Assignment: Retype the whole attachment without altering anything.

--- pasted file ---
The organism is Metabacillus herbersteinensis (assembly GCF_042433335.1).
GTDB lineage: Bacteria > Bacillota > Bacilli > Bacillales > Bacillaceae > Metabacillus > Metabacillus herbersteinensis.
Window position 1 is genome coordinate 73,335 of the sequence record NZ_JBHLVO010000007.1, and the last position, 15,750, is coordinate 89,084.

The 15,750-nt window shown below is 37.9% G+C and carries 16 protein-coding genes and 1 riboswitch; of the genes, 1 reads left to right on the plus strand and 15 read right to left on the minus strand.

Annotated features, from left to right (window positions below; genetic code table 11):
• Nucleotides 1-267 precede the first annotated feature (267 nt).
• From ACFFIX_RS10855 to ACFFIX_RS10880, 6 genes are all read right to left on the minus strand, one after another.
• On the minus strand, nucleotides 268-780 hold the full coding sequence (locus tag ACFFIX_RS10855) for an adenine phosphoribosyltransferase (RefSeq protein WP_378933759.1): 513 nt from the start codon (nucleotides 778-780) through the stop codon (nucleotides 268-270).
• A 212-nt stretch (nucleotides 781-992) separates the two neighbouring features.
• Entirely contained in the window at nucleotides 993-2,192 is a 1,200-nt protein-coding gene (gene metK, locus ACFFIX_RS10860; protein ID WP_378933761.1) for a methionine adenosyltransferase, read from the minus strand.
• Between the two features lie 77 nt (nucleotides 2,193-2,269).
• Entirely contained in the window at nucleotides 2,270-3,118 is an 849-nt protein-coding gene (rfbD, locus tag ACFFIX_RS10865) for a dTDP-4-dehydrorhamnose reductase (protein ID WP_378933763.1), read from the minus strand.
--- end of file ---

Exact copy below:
The organism is Metabacillus herbersteinensis (assembly GCF_042433335.1).
GTDB lineage: Bacteria > Bacillota > Bacilli > Bacillales > Bacillaceae > Metabacillus > Metabacillus herbersteinensis.
Window position 1 is genome coordinate 73,335 of the sequence record NZ_JBHLVO010000007.1, and the last position, 15,750, is coordinate 89,084.

The 15,750-nt window shown below is 37.9% G+C and carries 16 protein-coding genes and 1 riboswitch; of the genes, 1 reads left to right on the plus strand and 15 read right to left on the minus strand.

Annotated features, from left to right (window positions below; genetic code table 11):
• Nucleotides 1-267 precede the first annotated feature (267 nt).
• From ACFFIX_RS10855 to ACFFIX_RS10880, 6 genes are all read right to left on the minus strand, one after another.
• On the minus strand, nucleotides 268-780 hold the full coding sequence (locus tag ACFFIX_RS10855) for an adenine phosphoribosyltransferase (RefSeq protein WP_378933759.1): 513 nt from the start codon (nucleotides 778-780) through the stop codon (nucleotides 268-270).
• A 212-nt stretch (nucleotides 781-992) separates the two neighbouring features.
• Entirely contained in the window at nucleotides 993-2,192 is a 1,200-nt protein-coding gene (gene metK, locus ACFFIX_RS10860; protein ID WP_378933761.1) for a methionine adenosyltransferase, read from the minus strand.
• Between the two features lie 77 nt (nucleotides 2,193-2,269).
• Entirely contained in the window at nucleotides 2,270-3,118 is an 849-nt protein-coding gene (rfbD, locus tag ACFFIX_RS10865) for a dTDP-4-dehydrorhamnose reductase (protein ID WP_378933763.1), read from the minus strand.